The blood pressure is the pressure in the vascular system and is reported in millimeters of Mercury (mmHg) as both the systolic and diastolic pressure. The systolic pressure is the measurement of the peak pressure in the artery generated by the contraction of the left ventricle (systole), whereas the diastolic is the residual pressure within the arteries in between contractions (diastole). The EMT is taught two methods to obtain a BP, palpated (to feel) and auscultated (to listen).
Select the correctly sized cuff. The cuff should wrap 1 to 1.5 times around the arm, and take up 2/3 the distance from the elbow to the armpit. Too large a cuff may give you artificially low readings, and too small a cuff can read high.
The BP cuff should be placed directly on the skin on an uninjured arm (i.e. do not put it over clothes or proximal to an injury). Sliding a loose fitting t-shirt up so that the skin is exposed is fine. However, try not to roll tight fitting or bulky shirts up over the bicep. If you are unable to roll clothing up, have the patient remove their clothing if awake and responsive, or cut the clothing off in an unstable patient situation.
Wrap the cuff around the patient's upper arm so that the line marked "artery" is roughly over the brachial artery, located towards the medial aspect of the antecubital fossa (i.e. the crook on the inside of their elbow). The placement does not have to be exact nor do you actually need to identify this artery by palpation.
Turn the valve on the pumping bulb clockwise (may be counter clockwise in some cuffs) until it no longer moves. Caution should be taken to not force the valve in the open or closed position as it can become stuck. This is the position which allows air to enter and remain in the bladder.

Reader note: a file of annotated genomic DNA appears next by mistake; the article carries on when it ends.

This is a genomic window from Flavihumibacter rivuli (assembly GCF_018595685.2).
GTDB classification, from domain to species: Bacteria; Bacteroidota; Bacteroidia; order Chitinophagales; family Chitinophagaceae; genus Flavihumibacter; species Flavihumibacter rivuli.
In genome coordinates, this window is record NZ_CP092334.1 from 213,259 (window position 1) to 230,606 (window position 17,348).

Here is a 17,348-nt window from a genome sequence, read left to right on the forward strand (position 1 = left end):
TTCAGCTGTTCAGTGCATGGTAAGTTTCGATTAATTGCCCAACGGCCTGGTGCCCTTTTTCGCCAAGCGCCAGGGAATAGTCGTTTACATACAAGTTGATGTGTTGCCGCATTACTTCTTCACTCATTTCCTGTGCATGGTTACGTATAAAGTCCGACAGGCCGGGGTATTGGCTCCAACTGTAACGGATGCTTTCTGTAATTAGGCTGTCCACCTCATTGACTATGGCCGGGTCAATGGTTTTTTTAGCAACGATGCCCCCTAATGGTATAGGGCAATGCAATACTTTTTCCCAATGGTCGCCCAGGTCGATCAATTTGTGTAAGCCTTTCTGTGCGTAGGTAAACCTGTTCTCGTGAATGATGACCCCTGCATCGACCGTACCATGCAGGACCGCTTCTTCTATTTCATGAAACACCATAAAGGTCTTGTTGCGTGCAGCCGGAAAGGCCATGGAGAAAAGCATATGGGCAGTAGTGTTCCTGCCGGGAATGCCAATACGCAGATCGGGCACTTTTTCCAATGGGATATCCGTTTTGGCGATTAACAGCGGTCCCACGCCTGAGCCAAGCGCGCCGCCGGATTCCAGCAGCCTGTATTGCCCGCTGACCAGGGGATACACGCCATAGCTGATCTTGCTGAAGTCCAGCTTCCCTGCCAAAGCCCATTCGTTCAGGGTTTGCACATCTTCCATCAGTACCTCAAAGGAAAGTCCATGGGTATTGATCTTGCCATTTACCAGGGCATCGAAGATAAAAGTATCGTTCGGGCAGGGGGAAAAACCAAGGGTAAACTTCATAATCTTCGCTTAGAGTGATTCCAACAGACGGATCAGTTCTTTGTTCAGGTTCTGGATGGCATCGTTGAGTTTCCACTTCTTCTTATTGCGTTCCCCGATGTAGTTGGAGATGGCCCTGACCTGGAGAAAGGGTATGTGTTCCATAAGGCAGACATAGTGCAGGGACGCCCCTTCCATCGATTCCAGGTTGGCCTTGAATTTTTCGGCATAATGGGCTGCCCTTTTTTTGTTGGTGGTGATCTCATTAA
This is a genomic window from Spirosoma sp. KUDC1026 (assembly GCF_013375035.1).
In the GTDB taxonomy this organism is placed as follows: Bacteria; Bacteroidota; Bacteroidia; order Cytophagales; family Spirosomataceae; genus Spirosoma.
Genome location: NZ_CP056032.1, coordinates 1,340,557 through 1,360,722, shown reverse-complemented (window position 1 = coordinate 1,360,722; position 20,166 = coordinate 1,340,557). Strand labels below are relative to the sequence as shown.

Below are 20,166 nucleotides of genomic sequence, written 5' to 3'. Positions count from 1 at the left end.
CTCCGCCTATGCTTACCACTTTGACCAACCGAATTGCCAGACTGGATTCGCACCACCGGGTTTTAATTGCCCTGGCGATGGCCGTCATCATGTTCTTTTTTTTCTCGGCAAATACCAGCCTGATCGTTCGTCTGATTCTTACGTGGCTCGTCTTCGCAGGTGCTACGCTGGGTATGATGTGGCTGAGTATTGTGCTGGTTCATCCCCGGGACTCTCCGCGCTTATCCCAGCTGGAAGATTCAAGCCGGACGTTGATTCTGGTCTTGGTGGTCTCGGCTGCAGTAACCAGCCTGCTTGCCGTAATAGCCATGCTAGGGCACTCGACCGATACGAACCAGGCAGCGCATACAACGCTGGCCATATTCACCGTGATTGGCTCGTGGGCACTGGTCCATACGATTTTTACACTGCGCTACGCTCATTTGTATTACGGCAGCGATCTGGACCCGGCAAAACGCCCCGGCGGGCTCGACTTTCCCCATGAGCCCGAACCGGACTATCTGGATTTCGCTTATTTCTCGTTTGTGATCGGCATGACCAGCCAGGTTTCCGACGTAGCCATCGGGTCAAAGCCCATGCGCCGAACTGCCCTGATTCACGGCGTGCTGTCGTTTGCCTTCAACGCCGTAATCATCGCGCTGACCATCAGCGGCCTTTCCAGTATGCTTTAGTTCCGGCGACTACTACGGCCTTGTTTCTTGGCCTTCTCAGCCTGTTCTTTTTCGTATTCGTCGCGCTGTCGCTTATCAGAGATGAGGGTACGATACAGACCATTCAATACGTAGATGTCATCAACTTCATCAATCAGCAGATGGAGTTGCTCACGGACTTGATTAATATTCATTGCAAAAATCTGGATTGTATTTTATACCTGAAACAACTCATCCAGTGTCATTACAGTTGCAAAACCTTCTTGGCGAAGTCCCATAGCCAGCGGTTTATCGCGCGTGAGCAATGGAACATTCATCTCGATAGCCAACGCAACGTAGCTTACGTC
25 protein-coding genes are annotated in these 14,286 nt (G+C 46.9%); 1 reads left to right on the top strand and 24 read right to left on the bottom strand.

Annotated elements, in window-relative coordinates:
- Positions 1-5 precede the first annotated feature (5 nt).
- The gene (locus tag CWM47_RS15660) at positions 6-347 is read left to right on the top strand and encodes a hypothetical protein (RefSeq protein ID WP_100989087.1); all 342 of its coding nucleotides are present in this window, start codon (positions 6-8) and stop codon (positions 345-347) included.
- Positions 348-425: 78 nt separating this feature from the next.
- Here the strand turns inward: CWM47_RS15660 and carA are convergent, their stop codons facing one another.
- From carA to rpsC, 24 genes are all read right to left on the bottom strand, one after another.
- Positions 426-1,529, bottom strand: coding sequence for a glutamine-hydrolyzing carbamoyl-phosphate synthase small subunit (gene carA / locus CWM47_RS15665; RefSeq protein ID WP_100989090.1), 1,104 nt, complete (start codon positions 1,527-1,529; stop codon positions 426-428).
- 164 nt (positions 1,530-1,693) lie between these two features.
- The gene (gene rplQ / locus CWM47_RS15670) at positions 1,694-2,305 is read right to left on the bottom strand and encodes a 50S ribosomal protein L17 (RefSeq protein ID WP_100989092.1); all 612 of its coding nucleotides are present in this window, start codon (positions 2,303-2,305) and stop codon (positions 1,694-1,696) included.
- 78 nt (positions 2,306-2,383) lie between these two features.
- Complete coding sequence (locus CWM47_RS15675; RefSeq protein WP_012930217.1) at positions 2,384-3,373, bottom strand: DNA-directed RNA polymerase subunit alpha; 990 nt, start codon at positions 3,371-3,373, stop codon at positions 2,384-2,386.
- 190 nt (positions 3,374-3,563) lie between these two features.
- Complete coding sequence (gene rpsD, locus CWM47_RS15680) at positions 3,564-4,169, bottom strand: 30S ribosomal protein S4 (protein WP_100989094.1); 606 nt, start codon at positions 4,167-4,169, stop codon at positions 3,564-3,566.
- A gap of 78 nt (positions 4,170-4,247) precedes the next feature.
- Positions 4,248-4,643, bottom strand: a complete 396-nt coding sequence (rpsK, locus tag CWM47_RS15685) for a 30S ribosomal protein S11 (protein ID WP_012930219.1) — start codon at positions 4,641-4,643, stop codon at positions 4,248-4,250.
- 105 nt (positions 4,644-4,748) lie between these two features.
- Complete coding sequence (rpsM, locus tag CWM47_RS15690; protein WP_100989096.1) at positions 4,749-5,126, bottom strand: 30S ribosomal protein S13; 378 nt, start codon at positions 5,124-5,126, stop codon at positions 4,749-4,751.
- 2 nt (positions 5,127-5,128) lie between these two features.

Slide the bell of your stethoscope under the edge of the blood pressure cuff over the site of the brachial artery (located towards the medial aspect of the antecubital fossa), and hold in place with your left hand.
Use your right hand to pump the bulb until you have generated 150 mmHg on the manometer (or to 20 to 30 mm Hg above your previous systolic pressure if this is a repeat measurement). This is a bit above the top end of normal for SBP.
Listen. If you immediately hear a pulsatile sound, you have underestimated the SBP. Close the valve and pump up an additional 20 mmHg and repeat.
Now slowly deflate the blood pressure cuff (i.e. a few mm Hg per second) by turning the valve in a counter-clockwise direction while listening over the brachial artery and watching the pressure gauge. The first sound that you hear is the return of blood through the brachial artery which is no longer being occluded by the pressure in the cuff. The needle on the manometer (gauge) at this moment is the SBP. Note that although the needle may oscillate prior to this time, it is the sound of blood flow that indicates the SBP.
Continue listening while you slowly deflate the cuff. At the point when the sound completely disappears, you have reached the diastolic blood pressure (DBP). This is the point when the pressure within the vessel is greater than that supplied by the cuff, allowing the free flow of blood without turbulence and thus no audible sound. Your auscultated BP would be documented as systolic pressure/diastolic pressure (e.g. 110/70).